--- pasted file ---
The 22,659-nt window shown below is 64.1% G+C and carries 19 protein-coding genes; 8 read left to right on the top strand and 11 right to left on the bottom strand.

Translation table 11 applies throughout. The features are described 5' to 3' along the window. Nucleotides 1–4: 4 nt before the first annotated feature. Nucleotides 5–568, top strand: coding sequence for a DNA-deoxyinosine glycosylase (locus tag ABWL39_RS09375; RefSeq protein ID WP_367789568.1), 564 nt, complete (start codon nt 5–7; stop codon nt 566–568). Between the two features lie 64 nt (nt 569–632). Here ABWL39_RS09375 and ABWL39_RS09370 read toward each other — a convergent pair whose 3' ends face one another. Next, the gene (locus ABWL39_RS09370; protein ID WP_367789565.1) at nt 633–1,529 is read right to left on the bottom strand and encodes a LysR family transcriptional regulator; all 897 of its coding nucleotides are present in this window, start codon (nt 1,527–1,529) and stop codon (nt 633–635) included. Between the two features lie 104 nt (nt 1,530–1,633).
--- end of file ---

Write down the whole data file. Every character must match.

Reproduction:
The 22,659-nt window shown below is 64.1% G+C and carries 19 protein-coding genes; 8 read left to right on the top strand and 11 right to left on the bottom strand.

Translation table 11 applies throughout. The features are described 5' to 3' along the window. Nucleotides 1–4: 4 nt before the first annotated feature. Nucleotides 5–568, top strand: coding sequence for a DNA-deoxyinosine glycosylase (locus tag ABWL39_RS09375; RefSeq protein ID WP_367789568.1), 564 nt, complete (start codon nt 5–7; stop codon nt 566–568). Between the two features lie 64 nt (nt 569–632). Here ABWL39_RS09375 and ABWL39_RS09370 read toward each other — a convergent pair whose 3' ends face one another. Next, the gene (locus ABWL39_RS09370; protein ID WP_367789565.1) at nt 633–1,529 is read right to left on the bottom strand and encodes a LysR family transcriptional regulator; all 897 of its coding nucleotides are present in this window, start codon (nt 1,527–1,529) and stop codon (nt 633–635) included. Between the two features lie 104 nt (nt 1,530–1,633).